The support of the wings is concentrated in the CA. But the fuselage can also have an aerodynamic shape and its own AC, as well as external luggage racks or large antennas. The combination of the CA, of each aerodynamic surface, considering the wings and the rest of the fuselage, defines the CP. Therefore, it is in the CP that the “invisible finger” of the support acts on the aircraft, as a whole. It behaves like a seesaw's fulcrum. If the weights are not the same, one side goes up and the other goes down.
The seesaw effect helps to understand the second point of calculating the balance of an aircraft: the center of gravity (CG). This is where the weights of the aircraft parts and the cargo are concentrated. And this is where the lamp wire hanging from the ceiling should be attached.
CG and CP will remain active at some point along the aircraft's longitudinal axis. However, they are rarely located in the same position. In a traditional civil aircraft project, the CG must always be ahead of the CP. The distance between them generates a moment of pitching. The nose can rise or fall due to the difference in the forces acting, which in the CP is supportive (upwards) and in the CG it is weight (downwards). It is up to the pilot, or autopilot, to apply a correct deflection of the elevator to maintain stability. The distance between CP and CG does not remain the same. If the CP is fixed, the CG walks along the longitudinal axis. This tour is foreseen in the engineering calculations and happens due to the different arrangements that the pilot applies, in the distribution of weights, inside the aircraft. If a passenger comes next to you in the front seat, the CG will be ahead of schedule. If you decide to travel in the back seat, the CG runs towards the tail.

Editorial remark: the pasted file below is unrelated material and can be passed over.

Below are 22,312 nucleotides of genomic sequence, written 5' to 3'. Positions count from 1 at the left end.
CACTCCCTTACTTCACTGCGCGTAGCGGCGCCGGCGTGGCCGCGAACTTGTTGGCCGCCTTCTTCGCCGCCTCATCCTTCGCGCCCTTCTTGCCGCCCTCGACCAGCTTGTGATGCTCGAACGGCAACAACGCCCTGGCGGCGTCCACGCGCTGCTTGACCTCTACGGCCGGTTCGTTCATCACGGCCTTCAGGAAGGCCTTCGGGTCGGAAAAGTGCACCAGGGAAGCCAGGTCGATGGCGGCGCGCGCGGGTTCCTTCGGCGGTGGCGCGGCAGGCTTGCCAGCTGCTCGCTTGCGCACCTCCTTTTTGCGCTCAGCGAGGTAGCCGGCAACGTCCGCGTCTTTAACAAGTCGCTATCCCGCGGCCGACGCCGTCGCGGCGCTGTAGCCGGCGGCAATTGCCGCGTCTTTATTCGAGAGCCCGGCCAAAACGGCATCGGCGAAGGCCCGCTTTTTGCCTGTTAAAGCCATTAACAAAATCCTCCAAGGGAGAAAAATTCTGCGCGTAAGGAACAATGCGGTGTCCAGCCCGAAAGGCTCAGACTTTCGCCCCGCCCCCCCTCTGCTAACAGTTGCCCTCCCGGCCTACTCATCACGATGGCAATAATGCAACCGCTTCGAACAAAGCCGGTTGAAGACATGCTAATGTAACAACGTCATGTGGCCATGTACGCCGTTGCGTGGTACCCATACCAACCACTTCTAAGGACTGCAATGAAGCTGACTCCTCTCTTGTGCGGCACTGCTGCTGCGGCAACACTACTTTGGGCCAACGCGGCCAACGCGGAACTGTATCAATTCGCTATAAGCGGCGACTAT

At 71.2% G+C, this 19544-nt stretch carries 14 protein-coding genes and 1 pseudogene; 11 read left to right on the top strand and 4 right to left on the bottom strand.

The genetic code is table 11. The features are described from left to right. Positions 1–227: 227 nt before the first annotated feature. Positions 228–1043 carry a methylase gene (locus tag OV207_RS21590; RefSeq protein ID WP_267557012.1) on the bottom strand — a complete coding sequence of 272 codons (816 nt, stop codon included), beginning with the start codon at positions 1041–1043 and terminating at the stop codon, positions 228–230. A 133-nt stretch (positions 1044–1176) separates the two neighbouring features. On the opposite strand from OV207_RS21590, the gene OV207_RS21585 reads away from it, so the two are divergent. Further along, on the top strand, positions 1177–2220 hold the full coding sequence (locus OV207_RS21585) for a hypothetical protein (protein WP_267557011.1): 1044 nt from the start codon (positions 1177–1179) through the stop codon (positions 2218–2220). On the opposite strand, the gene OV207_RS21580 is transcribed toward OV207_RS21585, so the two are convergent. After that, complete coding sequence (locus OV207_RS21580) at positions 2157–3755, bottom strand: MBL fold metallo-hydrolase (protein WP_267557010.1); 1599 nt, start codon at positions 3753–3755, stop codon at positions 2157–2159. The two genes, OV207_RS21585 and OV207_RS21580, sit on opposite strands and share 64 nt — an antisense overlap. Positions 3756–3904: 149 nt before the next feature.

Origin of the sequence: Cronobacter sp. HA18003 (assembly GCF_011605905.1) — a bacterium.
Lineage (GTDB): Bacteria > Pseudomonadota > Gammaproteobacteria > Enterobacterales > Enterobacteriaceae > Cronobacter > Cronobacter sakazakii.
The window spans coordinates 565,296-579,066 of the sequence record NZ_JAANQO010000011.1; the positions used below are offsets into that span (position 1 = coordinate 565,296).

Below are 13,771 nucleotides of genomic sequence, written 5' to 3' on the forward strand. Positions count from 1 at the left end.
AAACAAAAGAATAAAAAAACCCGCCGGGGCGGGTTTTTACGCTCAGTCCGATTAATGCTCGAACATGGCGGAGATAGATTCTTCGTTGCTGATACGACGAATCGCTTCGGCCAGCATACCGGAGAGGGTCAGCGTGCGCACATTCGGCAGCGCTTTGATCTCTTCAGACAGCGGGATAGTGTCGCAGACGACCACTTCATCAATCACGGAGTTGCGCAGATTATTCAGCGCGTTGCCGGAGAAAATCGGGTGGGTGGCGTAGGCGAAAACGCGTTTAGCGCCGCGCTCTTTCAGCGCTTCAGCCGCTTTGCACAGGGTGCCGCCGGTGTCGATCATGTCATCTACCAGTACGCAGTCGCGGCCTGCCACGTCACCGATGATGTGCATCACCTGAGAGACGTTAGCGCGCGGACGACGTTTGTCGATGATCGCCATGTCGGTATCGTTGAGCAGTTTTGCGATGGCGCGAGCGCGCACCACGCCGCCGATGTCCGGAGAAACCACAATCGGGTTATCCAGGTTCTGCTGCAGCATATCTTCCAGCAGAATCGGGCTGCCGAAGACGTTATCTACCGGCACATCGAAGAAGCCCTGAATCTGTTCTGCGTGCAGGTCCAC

The positioning of the fuel tanks is a critical factor in the design of the aircraft. As a consumable input, emptying the tanks can generate an undesirable CG ride and put stability at risk. For this reason, the aircraft design must avoid additional tanks installed far from the CG, as in the luggage racks or tail cones.
Stall and loads
The CG must always remain ahead of the CP. In the case of a stall, and the consequent loss of support, the nose naturally points downwards, and returns to have aerodynamic flow in the wings, recovering the support.